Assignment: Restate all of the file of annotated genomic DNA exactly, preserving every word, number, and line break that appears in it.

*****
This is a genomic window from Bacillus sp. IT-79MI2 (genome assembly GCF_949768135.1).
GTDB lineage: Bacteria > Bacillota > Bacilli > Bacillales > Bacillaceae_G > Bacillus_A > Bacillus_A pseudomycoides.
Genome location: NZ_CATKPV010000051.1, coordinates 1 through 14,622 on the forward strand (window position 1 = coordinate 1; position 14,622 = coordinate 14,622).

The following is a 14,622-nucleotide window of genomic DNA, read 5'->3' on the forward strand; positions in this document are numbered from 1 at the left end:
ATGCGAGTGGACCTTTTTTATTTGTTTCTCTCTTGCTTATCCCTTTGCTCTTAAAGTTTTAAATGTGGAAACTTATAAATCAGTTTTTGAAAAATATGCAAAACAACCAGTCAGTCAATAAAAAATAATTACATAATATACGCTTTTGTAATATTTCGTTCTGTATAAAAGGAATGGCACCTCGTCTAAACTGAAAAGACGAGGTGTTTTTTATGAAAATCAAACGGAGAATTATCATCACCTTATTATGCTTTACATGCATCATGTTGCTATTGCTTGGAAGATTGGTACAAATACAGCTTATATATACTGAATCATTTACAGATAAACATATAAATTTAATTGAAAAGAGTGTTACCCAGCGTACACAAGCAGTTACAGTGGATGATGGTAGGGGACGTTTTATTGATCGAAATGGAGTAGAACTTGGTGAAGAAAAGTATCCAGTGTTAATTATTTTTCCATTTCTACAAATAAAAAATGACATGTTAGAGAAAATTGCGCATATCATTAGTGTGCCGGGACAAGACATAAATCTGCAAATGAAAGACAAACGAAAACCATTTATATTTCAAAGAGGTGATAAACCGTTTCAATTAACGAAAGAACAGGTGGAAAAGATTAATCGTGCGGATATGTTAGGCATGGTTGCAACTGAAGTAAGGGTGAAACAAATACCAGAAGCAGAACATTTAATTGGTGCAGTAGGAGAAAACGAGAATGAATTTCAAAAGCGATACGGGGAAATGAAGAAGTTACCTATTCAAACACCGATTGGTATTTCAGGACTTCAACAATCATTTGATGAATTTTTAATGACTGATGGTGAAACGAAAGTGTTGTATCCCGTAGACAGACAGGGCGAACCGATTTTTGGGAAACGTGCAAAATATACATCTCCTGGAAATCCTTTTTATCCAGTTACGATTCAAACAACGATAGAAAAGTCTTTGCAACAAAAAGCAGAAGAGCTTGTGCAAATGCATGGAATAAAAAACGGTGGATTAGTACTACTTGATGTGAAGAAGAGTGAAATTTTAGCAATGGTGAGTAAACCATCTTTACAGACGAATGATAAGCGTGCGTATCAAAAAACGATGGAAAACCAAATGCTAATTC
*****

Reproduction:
This is a genomic window from Bacillus sp. IT-79MI2 (genome assembly GCF_949768135.1).
GTDB lineage: Bacteria > Bacillota > Bacilli > Bacillales > Bacillaceae_G > Bacillus_A > Bacillus_A pseudomycoides.
Genome location: NZ_CATKPV010000051.1, coordinates 1 through 14,622 on the forward strand (window position 1 = coordinate 1; position 14,622 = coordinate 14,622).

The following is a 14,622-nucleotide window of genomic DNA, read 5'->3' on the forward strand; positions in this document are numbered from 1 at the left end:
ATGCGAGTGGACCTTTTTTATTTGTTTCTCTCTTGCTTATCCCTTTGCTCTTAAAGTTTTAAATGTGGAAACTTATAAATCAGTTTTTGAAAAATATGCAAAACAACCAGTCAGTCAATAAAAAATAATTACATAATATACGCTTTTGTAATATTTCGTTCTGTATAAAAGGAATGGCACCTCGTCTAAACTGAAAAGACGAGGTGTTTTTTATGAAAATCAAACGGAGAATTATCATCACCTTATTATGCTTTACATGCATCATGTTGCTATTGCTTGGAAGATTGGTACAAATACAGCTTATATATACTGAATCATTTACAGATAAACATATAAATTTAATTGAAAAGAGTGTTACCCAGCGTACACAAGCAGTTACAGTGGATGATGGTAGGGGACGTTTTATTGATCGAAATGGAGTAGAACTTGGTGAAGAAAAGTATCCAGTGTTAATTATTTTTCCATTTCTACAAATAAAAAATGACATGTTAGAGAAAATTGCGCATATCATTAGTGTGCCGGGACAAGACATAAATCTGCAAATGAAAGACAAACGAAAACCATTTATATTTCAAAGAGGTGATAAACCGTTTCAATTAACGAAAGAACAGGTGGAAAAGATTAATCGTGCGGATATGTTAGGCATGGTTGCAACTGAAGTAAGGGTGAAACAAATACCAGAAGCAGAACATTTAATTGGTGCAGTAGGAGAAAACGAGAATGAATTTCAAAAGCGATACGGGGAAATGAAGAAGTTACCTATTCAAACACCGATTGGTATTTCAGGACTTCAACAATCATTTGATGAATTTTTAATGACTGATGGTGAAACGAAAGTGTTGTATCCCGTAGACAGACAGGGCGAACCGATTTTTGGGAAACGTGCAAAATATACATCTCCTGGAAATCCTTTTTATCCAGTTACGATTCAAACAACGATAGAAAAGTCTTTGCAACAAAAAGCAGAAGAGCTTGTGCAAATGCATGGAATAAAAAACGGTGGATTAGTACTACTTGATGTGAAGAAGAGTGAAATTTTAGCAATGGTGAGTAAACCATCTTTACAGACGAATGATAAGCGTGCGTATCAAAAAACGATGGAAAACCAAATGCTAATTC